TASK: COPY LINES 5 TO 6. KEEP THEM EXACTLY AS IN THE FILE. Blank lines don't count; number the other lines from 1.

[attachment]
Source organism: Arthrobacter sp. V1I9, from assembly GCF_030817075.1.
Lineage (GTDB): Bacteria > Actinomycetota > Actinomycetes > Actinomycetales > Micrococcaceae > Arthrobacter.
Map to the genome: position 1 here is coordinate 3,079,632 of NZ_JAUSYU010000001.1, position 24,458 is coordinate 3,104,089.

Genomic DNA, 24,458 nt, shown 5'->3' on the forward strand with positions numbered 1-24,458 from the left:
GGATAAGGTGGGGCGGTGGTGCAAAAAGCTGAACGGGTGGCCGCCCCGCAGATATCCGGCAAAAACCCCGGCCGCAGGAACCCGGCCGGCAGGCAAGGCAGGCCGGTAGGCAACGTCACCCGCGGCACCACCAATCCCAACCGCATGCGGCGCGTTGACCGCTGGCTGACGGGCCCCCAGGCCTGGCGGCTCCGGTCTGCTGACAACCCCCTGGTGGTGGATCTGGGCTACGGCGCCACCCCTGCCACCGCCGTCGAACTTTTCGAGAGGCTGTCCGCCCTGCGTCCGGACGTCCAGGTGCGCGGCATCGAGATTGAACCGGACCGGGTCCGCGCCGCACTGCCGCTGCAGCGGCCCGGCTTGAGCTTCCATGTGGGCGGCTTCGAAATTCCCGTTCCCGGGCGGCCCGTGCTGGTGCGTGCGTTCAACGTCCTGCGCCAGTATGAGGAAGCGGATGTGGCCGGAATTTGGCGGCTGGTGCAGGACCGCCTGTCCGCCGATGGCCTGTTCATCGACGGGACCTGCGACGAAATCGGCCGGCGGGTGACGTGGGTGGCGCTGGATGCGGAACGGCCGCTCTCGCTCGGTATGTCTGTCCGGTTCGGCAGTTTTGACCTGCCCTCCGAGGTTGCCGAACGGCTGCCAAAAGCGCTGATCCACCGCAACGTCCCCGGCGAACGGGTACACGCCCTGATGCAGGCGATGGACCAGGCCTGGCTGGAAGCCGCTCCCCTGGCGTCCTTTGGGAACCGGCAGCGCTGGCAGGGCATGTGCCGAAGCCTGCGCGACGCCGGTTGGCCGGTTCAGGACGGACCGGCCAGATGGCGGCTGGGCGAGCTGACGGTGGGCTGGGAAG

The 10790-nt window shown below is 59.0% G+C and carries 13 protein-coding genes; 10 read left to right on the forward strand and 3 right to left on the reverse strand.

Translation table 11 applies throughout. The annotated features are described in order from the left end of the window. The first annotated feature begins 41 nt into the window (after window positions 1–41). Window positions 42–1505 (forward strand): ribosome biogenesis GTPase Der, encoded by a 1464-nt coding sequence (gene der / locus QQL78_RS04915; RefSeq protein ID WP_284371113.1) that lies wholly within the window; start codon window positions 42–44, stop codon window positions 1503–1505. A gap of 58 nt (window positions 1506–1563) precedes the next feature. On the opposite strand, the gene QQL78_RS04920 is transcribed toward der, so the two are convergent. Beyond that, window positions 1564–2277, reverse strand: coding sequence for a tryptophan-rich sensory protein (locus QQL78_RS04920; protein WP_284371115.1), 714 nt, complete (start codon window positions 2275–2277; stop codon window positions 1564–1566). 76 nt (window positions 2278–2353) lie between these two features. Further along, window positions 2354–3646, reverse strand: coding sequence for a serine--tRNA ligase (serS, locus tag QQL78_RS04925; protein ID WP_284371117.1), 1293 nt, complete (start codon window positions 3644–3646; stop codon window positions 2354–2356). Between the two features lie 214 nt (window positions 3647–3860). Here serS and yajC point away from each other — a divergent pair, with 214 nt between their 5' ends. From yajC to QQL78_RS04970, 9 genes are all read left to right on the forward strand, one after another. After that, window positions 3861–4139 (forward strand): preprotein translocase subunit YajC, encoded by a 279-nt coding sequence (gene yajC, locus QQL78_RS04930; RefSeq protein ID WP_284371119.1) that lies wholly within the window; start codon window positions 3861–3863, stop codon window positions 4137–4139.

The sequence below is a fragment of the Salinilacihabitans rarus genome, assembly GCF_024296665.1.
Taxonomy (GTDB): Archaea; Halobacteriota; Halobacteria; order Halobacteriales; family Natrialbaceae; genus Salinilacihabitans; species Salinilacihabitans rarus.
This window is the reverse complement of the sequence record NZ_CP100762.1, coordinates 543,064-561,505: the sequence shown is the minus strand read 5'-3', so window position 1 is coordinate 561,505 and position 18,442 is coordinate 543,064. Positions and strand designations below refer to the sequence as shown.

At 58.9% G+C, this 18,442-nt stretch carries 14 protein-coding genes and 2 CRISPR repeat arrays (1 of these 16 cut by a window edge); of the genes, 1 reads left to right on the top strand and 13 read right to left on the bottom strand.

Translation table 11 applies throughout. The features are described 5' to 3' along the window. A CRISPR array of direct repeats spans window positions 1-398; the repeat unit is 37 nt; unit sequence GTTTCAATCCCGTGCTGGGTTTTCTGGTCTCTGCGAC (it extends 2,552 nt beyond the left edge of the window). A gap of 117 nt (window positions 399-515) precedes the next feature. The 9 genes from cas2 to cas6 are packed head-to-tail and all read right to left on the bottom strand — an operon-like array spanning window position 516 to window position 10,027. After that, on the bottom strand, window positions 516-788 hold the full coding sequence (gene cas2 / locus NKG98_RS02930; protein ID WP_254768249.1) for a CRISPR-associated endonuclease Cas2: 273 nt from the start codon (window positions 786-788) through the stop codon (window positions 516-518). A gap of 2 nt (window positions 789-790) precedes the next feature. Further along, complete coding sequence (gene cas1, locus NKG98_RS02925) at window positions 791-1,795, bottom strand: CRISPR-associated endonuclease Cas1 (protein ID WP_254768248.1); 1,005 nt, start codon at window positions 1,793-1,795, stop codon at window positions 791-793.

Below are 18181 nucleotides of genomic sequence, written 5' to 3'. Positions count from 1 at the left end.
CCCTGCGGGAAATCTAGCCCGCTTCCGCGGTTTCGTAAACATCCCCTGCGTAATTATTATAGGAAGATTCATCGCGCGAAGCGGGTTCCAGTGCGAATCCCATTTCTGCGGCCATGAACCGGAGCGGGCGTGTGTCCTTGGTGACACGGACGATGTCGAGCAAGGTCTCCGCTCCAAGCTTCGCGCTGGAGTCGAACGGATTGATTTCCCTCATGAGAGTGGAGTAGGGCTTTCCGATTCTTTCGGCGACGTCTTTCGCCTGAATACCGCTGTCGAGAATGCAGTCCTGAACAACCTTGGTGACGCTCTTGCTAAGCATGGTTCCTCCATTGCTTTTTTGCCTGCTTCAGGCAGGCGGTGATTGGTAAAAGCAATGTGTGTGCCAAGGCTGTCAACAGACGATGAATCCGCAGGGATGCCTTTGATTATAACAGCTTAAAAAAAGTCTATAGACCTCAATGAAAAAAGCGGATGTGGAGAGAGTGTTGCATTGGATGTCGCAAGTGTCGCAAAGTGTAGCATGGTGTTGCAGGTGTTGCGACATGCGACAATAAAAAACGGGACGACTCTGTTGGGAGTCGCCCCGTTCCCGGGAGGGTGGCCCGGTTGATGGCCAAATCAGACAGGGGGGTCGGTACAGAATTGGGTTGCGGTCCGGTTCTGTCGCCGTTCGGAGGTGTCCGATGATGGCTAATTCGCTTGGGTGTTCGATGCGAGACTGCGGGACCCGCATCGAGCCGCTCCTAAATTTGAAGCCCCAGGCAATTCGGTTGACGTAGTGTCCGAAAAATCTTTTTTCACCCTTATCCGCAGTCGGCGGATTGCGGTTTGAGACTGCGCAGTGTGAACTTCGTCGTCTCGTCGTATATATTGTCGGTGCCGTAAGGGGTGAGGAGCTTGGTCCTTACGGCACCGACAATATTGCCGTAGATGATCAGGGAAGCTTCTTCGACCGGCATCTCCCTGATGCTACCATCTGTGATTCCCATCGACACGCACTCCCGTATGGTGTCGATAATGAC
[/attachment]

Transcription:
GGATAAGGTGGGGCGGTGGTGCAAAAAGCTGAACGGGTGGCCGCCCCGCAGATATCCGGCAAAAACCCCGGCCGCAGGAACCCGGCCGGCAGGCAAGGCAGGCCGGTAGGCAACGTCACCCGCGGCACCACCAATCCCAACCGCATGCGGCGCGTTGACCGCTGGCTGACGGGCCCCCAGGCCTGGCGGCTCCGGTCTGCTGACAACCCCCTGGTGGTGGATCTGGGCTACGGCGCCACCCCTGCCACCGCCGTCGAACTTTTCGAGAGGCTGTCCGCCCTGCGTCCGGACGTCCAGGTGCGCGGCATCGAGATTGAACCGGACCGGGTCCGCGCCGCACTGCCGCTGCAGCGGCCCGGCTTGAGCTTCCATGTGGGCGGCTTCGAAATTCCCGTTCCCGGGCGGCCCGTGCTGGTGCGTGCGTTCAACGTCCTGCGCCAGTATGAGGAAGCGGATGTGGCCGGAATTTGGCGGCTGGTGCAGGACCGCCTGTCCGCCGATGGCCTGTTCATCGACGGGACCTGCGACGAAATCGGCCGGCGGGTGACGTGGGTGGCGCTGGATGCGGAACGGCCGCTCTCGCTCGGTATGTCTGTCCGGTTCGGCAGTTTTGACCTGCCCTCCGAGGTTGCCGAACGGCTGCCAAAAGCGCTGATCCACCGCAACGTCCCCGGCGAACGGGTACACGCCCTGATGCAGGCGATGGACCAGGCCTGGCTGGAAGCCGCTCCCCTGGCGTCCTTTGGGAACCGGCAGCGCTGGCAGGGCATGTGCCGAAGCCTGCGCGACGCCGGTTGGCCGGTTCAGGACGGACCGGCCAGATGGCGGCTGGGCGAGCTGACGGTGGGCTGGGAAG

The 10790-nt window shown below is 59.0% G+C and carries 13 protein-coding genes; 10 read left to right on the forward strand and 3 right to left on the reverse strand.